The PATH to Energy Savings

Houseleakswithtext780The Saturday, October 27, Washington Post Real Estate section had an excellent article that includes 10 tips to consider when remodeling. It highlights the US Department of Housing and Urban Development's PATH program (Partnership for Advancing Technology in Housing). The article touches on many of the items that have been discussed on this blog, such as efficient lighting and right-sizing heating and cooling systems.

PATH is primarily a partnership with the housing trades (builders, remodelers, financers, etc.) but has done a thorough job of pulling together comprensive information and tools that will help improve our nation's housing stock going forward. For instance, their web site includes a Tip of the Month. Bookcoverlarge_2This month's is very timely with winter coming on: Air Seal and Insulate.

If you are considering remodeling (or even if not--you just want to know more about how your home uses energy efficiently or inefficiently), I'd like to remind you of my post from a few months back recommending the book No-Regrets Remodeling, an excellent resource to use prior to undertaking any remodeling project.

Battle in Bethesda (Trail users unite to fend off developer)

Bar4Many of the people who enjoy the trails in this area: bicyclists, runners, bladers, walkers, etc. have really come to appreciate the Capital Crescent Trail that connects Georgetown to Bethesda, passes under Wisconsin Avenue through a terrific old railway tunnel, and then continues as a gravel interim trail all the way to Silver Spring (someday it will loop all the way to Union Station, but that's another story). In fact, sections of the trail see more than 20,000 users per week.Westportal

In July a developer submitted plans to Montgomery County to develop the parcel of land at the corner of Woodmont Avenue and Bethesda Avenue where the trail enters the tunnel. As part of their plan they were proposing to close the tunnel for more than two years.

When I heard about this, my initial reaction was that there was no way Montgomery County would allow that to happen. But then I had a second thought that if people weren't paying attention, then the ball might not bounce the right way. Well, it didn't take long for trail users and other interested parties to take note. Montgomery County Councilman Roger Berliner (in whose district the tunnel is located) held a public meeting on September 15 to discuss the development (the tunnel closing was a key issue, but not the only one, aired at the meeting). I attended this meeting, and it was packed; well over 100 people were there. So was the developer, who had been invited to discuss the project.

Bar3The developer clearly got the message that the community was not going to accept the tunnel closing. Last week, the Coalition for the Capital Crescent Trail reported on its web site that the developer has informed the Montgomery County Planning Board that it will keep the tunnel open during construction. This was clearly a victory for everyone. The trail and tunnel are key commuting routes as well as a wonderful recreational trail for thousands of users. In an area like Bethesda, where traffic is a constant issue, providing as many other choices as possible is an imperative for quality of life.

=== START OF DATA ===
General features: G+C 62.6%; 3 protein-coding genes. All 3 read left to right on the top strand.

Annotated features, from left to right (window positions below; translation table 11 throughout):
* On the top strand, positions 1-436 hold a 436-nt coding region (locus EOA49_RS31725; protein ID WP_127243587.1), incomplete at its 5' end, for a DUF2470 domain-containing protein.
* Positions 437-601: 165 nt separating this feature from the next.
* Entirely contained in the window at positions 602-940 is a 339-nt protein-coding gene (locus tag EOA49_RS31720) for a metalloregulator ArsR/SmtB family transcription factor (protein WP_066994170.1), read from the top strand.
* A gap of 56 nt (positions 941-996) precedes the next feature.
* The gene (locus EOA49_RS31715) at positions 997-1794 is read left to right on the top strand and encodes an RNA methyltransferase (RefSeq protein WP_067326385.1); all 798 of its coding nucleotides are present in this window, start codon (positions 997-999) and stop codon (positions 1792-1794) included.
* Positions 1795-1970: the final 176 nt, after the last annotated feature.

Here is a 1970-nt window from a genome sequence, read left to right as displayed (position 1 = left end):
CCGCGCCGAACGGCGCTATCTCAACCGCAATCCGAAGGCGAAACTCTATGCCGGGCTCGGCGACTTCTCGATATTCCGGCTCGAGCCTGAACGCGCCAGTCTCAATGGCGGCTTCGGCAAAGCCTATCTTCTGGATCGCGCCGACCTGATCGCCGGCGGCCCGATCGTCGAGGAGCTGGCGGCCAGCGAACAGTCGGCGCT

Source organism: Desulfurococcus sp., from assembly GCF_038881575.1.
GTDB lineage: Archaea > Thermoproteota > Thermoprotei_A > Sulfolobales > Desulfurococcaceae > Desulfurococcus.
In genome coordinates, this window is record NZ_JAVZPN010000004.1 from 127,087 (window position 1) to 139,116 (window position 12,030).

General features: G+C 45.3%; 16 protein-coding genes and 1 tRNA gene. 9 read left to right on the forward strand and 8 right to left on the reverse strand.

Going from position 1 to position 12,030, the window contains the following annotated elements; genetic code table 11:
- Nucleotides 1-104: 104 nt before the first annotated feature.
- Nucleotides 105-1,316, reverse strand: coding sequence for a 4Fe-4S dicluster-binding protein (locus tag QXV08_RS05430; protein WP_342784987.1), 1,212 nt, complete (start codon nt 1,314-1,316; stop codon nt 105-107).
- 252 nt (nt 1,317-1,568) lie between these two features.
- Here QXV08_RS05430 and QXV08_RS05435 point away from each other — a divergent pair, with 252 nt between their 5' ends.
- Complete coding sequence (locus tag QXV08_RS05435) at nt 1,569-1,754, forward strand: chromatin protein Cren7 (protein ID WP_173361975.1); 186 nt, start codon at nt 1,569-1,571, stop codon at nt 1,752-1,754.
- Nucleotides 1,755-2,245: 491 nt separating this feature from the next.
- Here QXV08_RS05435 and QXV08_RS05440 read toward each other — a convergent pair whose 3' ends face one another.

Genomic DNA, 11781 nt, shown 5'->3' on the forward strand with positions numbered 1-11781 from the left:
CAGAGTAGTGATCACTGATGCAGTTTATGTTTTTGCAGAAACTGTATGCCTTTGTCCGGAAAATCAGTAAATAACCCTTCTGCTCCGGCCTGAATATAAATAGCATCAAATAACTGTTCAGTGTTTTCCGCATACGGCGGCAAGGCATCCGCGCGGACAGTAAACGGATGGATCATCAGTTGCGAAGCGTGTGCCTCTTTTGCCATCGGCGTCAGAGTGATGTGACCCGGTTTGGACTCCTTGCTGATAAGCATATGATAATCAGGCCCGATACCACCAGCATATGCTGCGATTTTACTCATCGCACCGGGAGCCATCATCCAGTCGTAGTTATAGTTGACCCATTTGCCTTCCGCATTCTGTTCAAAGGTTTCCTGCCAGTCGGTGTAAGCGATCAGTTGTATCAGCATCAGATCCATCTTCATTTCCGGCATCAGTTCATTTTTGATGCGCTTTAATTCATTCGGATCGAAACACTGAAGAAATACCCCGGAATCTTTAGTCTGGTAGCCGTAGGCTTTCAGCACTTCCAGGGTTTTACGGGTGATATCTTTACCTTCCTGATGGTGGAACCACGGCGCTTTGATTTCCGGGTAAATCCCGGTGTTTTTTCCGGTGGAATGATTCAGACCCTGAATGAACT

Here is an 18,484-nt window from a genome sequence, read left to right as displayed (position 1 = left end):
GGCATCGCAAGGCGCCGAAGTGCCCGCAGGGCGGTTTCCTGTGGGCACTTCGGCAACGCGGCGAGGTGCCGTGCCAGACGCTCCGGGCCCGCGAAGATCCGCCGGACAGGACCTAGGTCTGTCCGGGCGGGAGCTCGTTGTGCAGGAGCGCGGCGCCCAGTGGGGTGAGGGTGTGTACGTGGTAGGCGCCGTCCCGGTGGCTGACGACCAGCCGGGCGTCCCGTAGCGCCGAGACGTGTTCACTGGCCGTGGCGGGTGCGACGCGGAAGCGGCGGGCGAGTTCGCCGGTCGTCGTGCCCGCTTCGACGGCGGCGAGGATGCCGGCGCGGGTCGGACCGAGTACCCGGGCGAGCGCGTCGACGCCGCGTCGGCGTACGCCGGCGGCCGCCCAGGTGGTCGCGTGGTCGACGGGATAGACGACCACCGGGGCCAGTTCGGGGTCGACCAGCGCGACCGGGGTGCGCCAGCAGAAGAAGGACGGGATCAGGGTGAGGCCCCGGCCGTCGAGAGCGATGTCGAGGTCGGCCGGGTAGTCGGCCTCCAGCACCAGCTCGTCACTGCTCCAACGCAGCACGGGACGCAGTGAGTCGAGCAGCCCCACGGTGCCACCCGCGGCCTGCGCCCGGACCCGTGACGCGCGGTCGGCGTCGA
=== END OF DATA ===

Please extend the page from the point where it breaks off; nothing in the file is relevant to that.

Investments, Efficiency, VA Tech, and the DC Area

Eep400Last Tuesday's Washington Post featured a great article about the confluence of economic value and actions to reduce energy use and climate change. Virginia Tech and investor Hannan Armstrong along with other partners, including PEPCO Energy Services, are investing $500 million to improve the efficiency of at least 100 buildings in the DC area. The initiative is called the Energy Efficiency Partnership of Greater Washington.

It's important to note that Mr. Armstrong is not doing this because he is an environmentalist. He's doing it because he can make money at it. Opportunities to improve efficiency in buildings are enormous and profits can be made. The concept is pretty simple: invest money in energy performance improvements and then share the savings that come out of the utility bills. The building owner pays nothing up front and enjoys same or lower utility bills. The investor creates a stream of income from the utility savings that yields a good or excellent return on the initial capital investment. Both parties win . . .and so does our environment. The expectation is that the buildings they are investing in will reduce their energy use by 20% - 50%.

You can do this yourself, too, actually. In the short term, investing $200 in changing out the lighting in your house can yield up to $100 per year in investment returns--a fabulous return rate. If you have a home equity line of credit you can create your own positive cash flow--it's like printing money. 795pxunited_states_two_dollar_uncutBy investing in efficiency improvements that have rates of return higher than the interest you pay on your loan, you can create a cash cow right in your house. Here's an example: $3000 wisely invested in improvements could save you $30-$40 month or more on your utility bills. A 15-year home equity loan payment is $27.81 at 7.5%. So every month you essentially print yourself a $5 or even a $20 bill (because you save more on your utility bill than you pay on your loan). As utility rates rise your savings go up, too, but your payment stays the same. Many improvements will also add to the value of your home, so if you move your house will sell for more--recouping your investment again.

I've always thought that investment resources like Money Magazine and Kiplinger's should recommend these investments to their readers. They can create better returns at lower risk than a lot of the other investment recommendations they make. The environmental benefits are just gravy.